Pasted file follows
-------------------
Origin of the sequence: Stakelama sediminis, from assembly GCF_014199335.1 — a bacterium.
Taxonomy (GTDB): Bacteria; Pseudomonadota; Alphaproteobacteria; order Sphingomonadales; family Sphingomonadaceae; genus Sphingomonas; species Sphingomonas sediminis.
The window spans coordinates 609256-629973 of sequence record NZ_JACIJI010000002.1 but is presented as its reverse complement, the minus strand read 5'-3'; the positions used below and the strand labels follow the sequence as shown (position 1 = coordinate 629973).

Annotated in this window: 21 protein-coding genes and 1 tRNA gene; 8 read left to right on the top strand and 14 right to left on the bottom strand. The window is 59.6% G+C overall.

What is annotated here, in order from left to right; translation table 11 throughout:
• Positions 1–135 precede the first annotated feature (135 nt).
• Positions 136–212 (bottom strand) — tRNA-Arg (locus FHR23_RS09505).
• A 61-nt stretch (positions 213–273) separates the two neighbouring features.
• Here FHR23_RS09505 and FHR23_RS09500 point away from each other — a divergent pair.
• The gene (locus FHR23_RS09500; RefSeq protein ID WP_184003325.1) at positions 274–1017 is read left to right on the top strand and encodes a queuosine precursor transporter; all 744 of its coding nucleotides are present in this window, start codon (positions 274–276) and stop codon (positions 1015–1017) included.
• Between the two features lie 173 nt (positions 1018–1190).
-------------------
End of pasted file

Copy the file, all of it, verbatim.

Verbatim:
Origin of the sequence: Stakelama sediminis, from assembly GCF_014199335.1 — a bacterium.
Taxonomy (GTDB): Bacteria; Pseudomonadota; Alphaproteobacteria; order Sphingomonadales; family Sphingomonadaceae; genus Sphingomonas; species Sphingomonas sediminis.
The window spans coordinates 609256-629973 of sequence record NZ_JACIJI010000002.1 but is presented as its reverse complement, the minus strand read 5'-3'; the positions used below and the strand labels follow the sequence as shown (position 1 = coordinate 629973).

Annotated in this window: 21 protein-coding genes and 1 tRNA gene; 8 read left to right on the top strand and 14 right to left on the bottom strand. The window is 59.6% G+C overall.

What is annotated here, in order from left to right; translation table 11 throughout:
• Positions 1–135 precede the first annotated feature (135 nt).
• Positions 136–212 (bottom strand) — tRNA-Arg (locus FHR23_RS09505).
• A 61-nt stretch (positions 213–273) separates the two neighbouring features.
• Here FHR23_RS09505 and FHR23_RS09500 point away from each other — a divergent pair.
• The gene (locus FHR23_RS09500; RefSeq protein ID WP_184003325.1) at positions 274–1017 is read left to right on the top strand and encodes a queuosine precursor transporter; all 744 of its coding nucleotides are present in this window, start codon (positions 274–276) and stop codon (positions 1015–1017) included.
• Between the two features lie 173 nt (positions 1018–1190).